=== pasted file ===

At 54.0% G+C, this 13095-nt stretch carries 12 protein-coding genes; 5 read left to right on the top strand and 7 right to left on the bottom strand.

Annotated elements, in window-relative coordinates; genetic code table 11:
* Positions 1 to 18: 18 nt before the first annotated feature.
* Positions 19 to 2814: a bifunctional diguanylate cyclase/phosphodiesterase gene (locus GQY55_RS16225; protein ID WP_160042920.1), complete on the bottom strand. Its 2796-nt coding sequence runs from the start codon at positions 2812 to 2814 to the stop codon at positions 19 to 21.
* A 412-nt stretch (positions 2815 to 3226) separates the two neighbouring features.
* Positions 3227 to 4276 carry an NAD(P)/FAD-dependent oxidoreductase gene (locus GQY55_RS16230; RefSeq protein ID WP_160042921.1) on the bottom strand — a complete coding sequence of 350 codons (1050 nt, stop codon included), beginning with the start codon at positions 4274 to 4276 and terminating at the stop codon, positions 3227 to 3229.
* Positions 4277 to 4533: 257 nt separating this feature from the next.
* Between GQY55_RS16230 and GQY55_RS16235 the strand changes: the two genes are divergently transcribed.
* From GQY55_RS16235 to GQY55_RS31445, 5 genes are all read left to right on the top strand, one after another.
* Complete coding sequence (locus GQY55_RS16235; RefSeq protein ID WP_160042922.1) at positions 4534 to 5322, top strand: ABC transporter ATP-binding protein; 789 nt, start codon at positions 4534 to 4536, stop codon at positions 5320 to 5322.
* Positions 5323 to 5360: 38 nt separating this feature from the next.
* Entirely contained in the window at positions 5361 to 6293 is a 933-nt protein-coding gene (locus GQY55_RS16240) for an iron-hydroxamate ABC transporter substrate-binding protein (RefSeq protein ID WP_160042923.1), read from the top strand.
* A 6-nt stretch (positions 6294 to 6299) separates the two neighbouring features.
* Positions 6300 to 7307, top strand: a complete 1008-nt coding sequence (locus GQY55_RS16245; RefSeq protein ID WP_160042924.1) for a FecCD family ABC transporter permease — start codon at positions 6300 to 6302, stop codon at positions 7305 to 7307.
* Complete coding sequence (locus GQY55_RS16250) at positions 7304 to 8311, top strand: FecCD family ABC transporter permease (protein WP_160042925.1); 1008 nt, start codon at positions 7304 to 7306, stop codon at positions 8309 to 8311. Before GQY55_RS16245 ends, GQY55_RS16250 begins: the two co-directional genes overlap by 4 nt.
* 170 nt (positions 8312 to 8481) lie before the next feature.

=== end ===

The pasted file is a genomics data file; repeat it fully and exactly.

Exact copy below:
At 54.0% G+C, this 13095-nt stretch carries 12 protein-coding genes; 5 read left to right on the top strand and 7 right to left on the bottom strand.

Annotated elements, in window-relative coordinates; genetic code table 11:
* Positions 1 to 18: 18 nt before the first annotated feature.
* Positions 19 to 2814: a bifunctional diguanylate cyclase/phosphodiesterase gene (locus GQY55_RS16225; protein ID WP_160042920.1), complete on the bottom strand. Its 2796-nt coding sequence runs from the start codon at positions 2812 to 2814 to the stop codon at positions 19 to 21.
* A 412-nt stretch (positions 2815 to 3226) separates the two neighbouring features.
* Positions 3227 to 4276 carry an NAD(P)/FAD-dependent oxidoreductase gene (locus GQY55_RS16230; RefSeq protein ID WP_160042921.1) on the bottom strand — a complete coding sequence of 350 codons (1050 nt, stop codon included), beginning with the start codon at positions 4274 to 4276 and terminating at the stop codon, positions 3227 to 3229.
* Positions 4277 to 4533: 257 nt separating this feature from the next.
* Between GQY55_RS16230 and GQY55_RS16235 the strand changes: the two genes are divergently transcribed.
* From GQY55_RS16235 to GQY55_RS31445, 5 genes are all read left to right on the top strand, one after another.
* Complete coding sequence (locus GQY55_RS16235; RefSeq protein ID WP_160042922.1) at positions 4534 to 5322, top strand: ABC transporter ATP-binding protein; 789 nt, start codon at positions 4534 to 4536, stop codon at positions 5320 to 5322.
* Positions 5323 to 5360: 38 nt separating this feature from the next.
* Entirely contained in the window at positions 5361 to 6293 is a 933-nt protein-coding gene (locus GQY55_RS16240) for an iron-hydroxamate ABC transporter substrate-binding protein (RefSeq protein ID WP_160042923.1), read from the top strand.
* A 6-nt stretch (positions 6294 to 6299) separates the two neighbouring features.
* Positions 6300 to 7307, top strand: a complete 1008-nt coding sequence (locus GQY55_RS16245; RefSeq protein ID WP_160042924.1) for a FecCD family ABC transporter permease — start codon at positions 6300 to 6302, stop codon at positions 7305 to 7307.
* Complete coding sequence (locus GQY55_RS16250) at positions 7304 to 8311, top strand: FecCD family ABC transporter permease (protein WP_160042925.1); 1008 nt, start codon at positions 7304 to 7306, stop codon at positions 8309 to 8311. Before GQY55_RS16245 ends, GQY55_RS16250 begins: the two co-directional genes overlap by 4 nt.
* 170 nt (positions 8312 to 8481) lie before the next feature.